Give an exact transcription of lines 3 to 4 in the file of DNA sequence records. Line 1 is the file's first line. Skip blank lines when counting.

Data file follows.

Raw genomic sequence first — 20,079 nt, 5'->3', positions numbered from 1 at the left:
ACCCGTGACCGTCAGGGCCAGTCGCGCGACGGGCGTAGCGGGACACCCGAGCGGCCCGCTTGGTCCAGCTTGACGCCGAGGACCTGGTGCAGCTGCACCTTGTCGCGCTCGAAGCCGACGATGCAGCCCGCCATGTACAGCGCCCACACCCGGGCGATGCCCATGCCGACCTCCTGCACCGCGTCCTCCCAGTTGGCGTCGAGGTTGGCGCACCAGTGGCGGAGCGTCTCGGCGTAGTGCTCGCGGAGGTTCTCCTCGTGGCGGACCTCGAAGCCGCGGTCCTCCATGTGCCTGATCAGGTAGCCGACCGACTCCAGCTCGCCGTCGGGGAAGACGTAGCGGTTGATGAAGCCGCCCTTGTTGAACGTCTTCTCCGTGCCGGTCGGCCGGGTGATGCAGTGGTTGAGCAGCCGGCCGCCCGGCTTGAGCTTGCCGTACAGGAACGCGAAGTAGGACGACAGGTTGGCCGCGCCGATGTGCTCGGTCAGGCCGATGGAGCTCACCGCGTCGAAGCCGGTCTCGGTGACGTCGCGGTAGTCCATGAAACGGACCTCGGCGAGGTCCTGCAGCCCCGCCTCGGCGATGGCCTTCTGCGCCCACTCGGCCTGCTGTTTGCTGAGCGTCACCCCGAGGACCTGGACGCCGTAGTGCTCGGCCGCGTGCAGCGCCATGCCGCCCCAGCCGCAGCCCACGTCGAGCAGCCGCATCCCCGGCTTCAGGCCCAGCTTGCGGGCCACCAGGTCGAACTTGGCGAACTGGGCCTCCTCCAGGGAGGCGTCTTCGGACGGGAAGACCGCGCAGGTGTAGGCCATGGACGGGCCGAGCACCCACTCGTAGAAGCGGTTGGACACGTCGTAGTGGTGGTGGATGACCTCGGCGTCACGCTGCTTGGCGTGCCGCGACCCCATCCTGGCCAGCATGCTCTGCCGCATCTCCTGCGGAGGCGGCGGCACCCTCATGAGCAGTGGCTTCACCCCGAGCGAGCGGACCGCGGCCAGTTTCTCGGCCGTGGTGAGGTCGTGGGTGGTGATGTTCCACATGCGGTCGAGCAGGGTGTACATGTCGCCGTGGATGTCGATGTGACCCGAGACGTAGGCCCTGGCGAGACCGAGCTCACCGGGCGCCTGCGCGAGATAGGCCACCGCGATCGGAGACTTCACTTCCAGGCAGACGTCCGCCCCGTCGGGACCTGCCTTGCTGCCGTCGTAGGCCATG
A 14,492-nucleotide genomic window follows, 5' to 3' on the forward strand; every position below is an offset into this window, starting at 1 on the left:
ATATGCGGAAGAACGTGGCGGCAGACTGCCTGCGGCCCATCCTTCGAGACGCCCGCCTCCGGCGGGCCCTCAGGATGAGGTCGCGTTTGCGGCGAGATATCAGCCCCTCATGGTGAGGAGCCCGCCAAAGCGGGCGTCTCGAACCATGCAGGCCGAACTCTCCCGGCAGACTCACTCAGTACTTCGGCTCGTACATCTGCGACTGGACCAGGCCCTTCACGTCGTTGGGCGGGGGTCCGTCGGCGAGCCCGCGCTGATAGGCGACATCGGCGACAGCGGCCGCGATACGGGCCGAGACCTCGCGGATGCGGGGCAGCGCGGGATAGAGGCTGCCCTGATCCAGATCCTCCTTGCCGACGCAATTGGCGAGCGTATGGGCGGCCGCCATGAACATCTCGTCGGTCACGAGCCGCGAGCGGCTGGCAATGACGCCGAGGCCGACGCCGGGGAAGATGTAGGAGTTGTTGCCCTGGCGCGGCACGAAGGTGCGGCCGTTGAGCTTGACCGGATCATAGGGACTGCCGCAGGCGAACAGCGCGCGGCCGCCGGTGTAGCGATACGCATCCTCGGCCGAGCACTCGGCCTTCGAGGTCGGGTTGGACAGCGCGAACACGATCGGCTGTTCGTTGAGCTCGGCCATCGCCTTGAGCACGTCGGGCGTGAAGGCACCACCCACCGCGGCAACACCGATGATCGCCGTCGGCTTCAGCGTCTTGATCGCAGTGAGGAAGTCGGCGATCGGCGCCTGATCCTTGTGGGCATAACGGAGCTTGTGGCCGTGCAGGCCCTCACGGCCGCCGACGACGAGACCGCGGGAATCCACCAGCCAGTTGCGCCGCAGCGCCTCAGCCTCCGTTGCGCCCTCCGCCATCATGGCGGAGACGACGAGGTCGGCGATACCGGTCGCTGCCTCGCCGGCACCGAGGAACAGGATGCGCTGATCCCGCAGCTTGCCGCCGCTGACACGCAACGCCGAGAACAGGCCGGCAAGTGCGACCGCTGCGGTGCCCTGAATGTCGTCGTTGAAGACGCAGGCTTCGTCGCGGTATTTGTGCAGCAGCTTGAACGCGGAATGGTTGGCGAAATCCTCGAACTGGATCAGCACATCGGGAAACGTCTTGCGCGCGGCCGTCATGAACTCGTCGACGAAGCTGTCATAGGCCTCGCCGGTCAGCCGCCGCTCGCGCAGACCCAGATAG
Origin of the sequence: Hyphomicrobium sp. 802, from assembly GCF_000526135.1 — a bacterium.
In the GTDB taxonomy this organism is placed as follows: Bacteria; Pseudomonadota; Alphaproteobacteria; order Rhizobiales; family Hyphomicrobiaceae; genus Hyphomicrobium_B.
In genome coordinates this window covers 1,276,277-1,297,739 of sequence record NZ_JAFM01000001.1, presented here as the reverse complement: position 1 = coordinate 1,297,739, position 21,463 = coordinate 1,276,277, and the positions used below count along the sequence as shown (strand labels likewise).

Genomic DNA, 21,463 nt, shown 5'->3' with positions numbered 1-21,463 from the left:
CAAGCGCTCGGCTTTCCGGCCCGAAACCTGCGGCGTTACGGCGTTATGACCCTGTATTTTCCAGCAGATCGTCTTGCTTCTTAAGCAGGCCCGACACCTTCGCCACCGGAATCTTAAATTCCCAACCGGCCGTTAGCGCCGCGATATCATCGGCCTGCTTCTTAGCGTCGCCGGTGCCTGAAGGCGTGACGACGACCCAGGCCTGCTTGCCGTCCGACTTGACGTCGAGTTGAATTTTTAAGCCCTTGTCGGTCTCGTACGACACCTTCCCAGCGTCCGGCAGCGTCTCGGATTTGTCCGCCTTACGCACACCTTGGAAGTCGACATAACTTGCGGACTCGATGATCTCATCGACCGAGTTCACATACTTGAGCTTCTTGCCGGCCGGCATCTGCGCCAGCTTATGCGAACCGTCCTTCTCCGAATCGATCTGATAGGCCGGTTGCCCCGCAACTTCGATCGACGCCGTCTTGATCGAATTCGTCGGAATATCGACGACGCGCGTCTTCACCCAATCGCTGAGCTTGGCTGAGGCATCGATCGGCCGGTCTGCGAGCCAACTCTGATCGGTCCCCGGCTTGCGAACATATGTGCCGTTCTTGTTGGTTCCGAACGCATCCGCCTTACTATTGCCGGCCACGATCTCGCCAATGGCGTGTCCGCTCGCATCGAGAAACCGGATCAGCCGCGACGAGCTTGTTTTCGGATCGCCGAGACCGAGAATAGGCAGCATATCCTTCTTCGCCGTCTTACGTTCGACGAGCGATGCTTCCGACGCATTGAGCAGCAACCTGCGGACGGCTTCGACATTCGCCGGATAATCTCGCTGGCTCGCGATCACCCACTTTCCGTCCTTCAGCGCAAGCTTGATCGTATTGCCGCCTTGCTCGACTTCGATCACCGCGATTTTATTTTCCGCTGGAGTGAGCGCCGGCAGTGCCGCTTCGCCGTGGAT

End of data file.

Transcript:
A 14,492-nucleotide genomic window follows, 5' to 3' on the forward strand; every position below is an offset into this window, starting at 1 on the left:
ATATGCGGAAGAACGTGGCGGCAGACTGCCTGCGGCCCATCCTTCGAGACGCCCGCCTCCGGCGGGCCCTCAGGATGAGGTCGCGTTTGCGGCGAGATATCAGCCCCTCATGGTGAGGAGCCCGCCAAAGCGGGCGTCTCGAACCATGCAGGCCGAACTCTCCCGGCAGACTCACTCAGTACTTCGGCTCGTACATCTGCGACTGGACCAGGCCCTTCACGTCGTTGGGCGGGGGTCCGTCGGCGAGCCCGCGCTGATAGGCGACATCGGCGACAGCGGCCGCGATACGGGCCGAGACCTCGCGGATGCGGGGCAGCGCGGGATAGAGGCTGCCCTGATCCAGATCCTCCTTGCCGACGCAATTGGCGAGCGTATGGGCGGCCGCCATGAACATCTCGTCGGTCACGAGCCGCGAGCGGCTGGCAATGACGCCGAGGCCGACGCCGGGGAAGATGTAGGAGTTGTTGCCCTGGCGCGGCACGAAGGTGCGGCCGTTGAGCTTGACCGGATCATAGGGACTGCCGCAGGCGAACAGCGCGCGGCCGCCGGTGTAGCGATACGCATCCTCGGCCGAGCACTCGGCCTTCGAGGTCGGGTTGGACAGCGCGAACACGATCGGCTGTTCGTTGAGCTCGGCCATCGCCTTGAGCACGTCGGGCGTGAAGGCACCACCCACCGCGGCAACACCGATGATCGCCGTCGGCTTCAGCGTCTTGATCGCAGTGAGGAAGTCGGCGATCGGCGCCTGATCCTTGTGGGCATAACGGAGCTTGTGGCCGTGCAGGCCCTCACGGCCGCCGACGACGAGACCGCGGGAATCCACCAGCCAGTTGCGCCGCAGCGCCTCAGCCTCCGTTGCGCCCTCCGCCATCATGGCGGAGACGACGAGGTCGGCGATACCGGTCGCTGCCTCGCCGGCACCGAGGAACAGGATGCGCTGATCCCGCAGCTTGCCGCCGCTGACACGCAACGCCGAGAACAGGCCGGCAAGTGCGACCGCTGCGGTGCCCTGAATGTCGTCGTTGAAGACGCAGGCTTCGTCGCGGTATTTGTGCAGCAGCTTGAACGCGGAATGGTTGGCGAAATCCTCGAACTGGATCAGCACATCGGGAAACGTCTTGCGCGCGGCCGTCATGAACTCGTCGACGAAGCTGTCATAGGCCTCGCCGGTCAGCCGCCGCTCGCGCAGACCCAGATAG